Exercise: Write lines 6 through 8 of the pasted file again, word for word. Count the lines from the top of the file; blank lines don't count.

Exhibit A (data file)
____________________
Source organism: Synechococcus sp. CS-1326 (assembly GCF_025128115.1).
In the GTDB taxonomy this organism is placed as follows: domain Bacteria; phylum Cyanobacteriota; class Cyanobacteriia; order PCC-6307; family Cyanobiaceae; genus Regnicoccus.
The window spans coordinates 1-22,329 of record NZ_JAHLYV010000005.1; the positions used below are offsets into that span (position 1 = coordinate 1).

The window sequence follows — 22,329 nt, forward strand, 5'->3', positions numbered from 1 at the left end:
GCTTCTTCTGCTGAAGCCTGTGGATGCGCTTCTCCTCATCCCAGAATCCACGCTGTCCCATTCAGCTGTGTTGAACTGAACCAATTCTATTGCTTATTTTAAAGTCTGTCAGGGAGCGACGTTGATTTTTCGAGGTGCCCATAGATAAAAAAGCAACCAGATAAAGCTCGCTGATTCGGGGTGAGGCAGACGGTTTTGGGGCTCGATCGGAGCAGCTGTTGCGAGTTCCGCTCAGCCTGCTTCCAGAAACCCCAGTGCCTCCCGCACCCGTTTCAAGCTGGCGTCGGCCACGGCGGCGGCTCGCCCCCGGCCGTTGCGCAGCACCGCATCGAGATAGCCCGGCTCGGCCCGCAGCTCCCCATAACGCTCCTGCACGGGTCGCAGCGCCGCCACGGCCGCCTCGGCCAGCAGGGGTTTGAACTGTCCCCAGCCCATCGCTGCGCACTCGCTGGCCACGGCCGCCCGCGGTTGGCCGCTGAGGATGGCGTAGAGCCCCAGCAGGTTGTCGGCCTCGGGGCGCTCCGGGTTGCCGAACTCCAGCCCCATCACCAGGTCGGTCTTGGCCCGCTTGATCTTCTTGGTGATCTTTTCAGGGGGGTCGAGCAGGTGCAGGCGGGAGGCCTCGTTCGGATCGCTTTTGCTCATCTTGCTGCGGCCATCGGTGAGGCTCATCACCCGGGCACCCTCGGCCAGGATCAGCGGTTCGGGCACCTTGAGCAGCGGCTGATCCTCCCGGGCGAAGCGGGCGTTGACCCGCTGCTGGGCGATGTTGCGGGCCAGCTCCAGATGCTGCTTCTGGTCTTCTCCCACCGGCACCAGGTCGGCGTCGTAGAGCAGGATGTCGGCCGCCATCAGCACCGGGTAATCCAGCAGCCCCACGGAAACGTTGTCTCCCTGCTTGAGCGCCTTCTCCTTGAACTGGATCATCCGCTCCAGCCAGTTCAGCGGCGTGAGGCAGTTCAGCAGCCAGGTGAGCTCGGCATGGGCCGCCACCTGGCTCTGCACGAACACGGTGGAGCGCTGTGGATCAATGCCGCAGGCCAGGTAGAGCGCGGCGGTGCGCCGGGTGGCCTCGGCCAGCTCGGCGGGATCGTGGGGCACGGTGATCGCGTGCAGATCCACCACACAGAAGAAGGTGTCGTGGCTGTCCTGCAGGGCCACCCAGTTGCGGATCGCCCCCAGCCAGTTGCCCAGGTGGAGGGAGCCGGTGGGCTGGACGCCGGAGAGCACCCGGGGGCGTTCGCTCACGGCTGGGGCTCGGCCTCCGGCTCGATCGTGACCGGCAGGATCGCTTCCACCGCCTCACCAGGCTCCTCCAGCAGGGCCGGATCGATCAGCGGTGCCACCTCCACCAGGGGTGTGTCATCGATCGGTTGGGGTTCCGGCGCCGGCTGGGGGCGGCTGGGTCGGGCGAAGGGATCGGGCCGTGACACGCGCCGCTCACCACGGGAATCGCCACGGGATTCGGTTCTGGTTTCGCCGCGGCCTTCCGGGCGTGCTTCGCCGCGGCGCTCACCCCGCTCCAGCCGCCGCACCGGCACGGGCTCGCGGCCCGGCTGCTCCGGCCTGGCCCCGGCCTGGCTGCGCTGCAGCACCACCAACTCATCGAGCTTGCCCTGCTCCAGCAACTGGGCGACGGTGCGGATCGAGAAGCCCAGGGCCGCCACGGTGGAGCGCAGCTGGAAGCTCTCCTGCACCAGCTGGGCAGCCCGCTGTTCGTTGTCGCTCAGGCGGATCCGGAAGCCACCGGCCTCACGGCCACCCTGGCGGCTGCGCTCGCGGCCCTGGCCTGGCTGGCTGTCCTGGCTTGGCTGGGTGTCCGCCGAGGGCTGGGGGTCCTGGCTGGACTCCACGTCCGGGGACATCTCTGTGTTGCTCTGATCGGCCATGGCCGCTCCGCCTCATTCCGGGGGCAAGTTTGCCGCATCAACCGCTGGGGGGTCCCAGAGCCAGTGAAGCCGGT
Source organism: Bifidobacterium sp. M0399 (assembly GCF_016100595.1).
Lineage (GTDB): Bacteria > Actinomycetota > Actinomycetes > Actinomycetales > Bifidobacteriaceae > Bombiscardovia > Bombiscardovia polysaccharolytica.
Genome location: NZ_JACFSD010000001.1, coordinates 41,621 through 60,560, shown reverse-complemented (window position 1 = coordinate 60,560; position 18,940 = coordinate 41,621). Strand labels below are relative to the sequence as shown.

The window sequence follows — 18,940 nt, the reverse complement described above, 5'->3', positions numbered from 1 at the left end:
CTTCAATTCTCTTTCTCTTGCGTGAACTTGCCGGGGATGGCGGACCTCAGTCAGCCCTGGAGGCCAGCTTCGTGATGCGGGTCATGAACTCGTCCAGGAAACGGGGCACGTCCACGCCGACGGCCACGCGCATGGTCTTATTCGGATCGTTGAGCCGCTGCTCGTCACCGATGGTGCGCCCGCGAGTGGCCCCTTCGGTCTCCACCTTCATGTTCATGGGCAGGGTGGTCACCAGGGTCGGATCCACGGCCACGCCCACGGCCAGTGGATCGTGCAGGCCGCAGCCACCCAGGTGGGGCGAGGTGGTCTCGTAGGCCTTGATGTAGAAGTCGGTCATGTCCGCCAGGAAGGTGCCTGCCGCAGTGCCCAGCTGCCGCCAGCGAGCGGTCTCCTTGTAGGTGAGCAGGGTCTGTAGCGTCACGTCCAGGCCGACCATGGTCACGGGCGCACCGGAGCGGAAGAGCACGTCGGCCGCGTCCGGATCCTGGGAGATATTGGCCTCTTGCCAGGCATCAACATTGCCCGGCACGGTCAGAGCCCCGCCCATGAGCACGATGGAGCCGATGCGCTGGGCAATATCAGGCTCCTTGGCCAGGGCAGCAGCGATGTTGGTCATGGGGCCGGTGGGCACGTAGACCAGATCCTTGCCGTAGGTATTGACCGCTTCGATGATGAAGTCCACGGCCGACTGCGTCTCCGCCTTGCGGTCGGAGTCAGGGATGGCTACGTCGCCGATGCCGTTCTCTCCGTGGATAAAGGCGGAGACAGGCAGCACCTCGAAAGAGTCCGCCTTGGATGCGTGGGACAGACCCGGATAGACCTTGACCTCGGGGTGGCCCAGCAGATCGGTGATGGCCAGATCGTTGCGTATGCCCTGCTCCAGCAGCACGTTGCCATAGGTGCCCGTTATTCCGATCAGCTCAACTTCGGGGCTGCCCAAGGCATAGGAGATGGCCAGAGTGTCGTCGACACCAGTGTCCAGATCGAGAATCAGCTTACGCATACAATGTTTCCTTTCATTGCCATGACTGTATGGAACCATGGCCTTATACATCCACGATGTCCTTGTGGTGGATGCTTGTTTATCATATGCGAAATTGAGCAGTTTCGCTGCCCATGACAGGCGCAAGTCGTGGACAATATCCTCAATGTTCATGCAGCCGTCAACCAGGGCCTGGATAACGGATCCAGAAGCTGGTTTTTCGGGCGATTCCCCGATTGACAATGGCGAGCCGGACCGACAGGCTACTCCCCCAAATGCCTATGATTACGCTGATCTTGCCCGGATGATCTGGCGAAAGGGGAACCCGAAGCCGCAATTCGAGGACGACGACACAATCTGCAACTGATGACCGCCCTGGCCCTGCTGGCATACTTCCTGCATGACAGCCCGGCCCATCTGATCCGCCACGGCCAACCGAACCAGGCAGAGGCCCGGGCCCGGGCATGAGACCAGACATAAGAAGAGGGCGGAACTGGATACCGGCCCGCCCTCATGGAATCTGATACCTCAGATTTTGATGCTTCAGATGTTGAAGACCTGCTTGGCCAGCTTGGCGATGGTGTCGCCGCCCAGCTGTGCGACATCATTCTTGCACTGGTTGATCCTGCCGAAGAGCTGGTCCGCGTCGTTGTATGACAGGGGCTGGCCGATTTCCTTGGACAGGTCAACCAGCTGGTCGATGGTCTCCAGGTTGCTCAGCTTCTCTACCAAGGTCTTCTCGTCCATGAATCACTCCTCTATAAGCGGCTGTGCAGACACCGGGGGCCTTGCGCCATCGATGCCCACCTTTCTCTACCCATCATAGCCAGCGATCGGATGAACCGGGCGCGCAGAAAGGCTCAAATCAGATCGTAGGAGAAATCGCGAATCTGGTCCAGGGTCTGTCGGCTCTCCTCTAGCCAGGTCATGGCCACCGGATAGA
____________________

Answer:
Source organism: Bifidobacterium sp. M0399 (assembly GCF_016100595.1).
Lineage (GTDB): Bacteria > Actinomycetota > Actinomycetes > Actinomycetales > Bifidobacteriaceae > Bombiscardovia > Bombiscardovia polysaccharolytica.
Genome location: NZ_JACFSD010000001.1, coordinates 41,621 through 60,560, shown reverse-complemented (window position 1 = coordinate 60,560; position 18,940 = coordinate 41,621). Strand labels below are relative to the sequence as shown.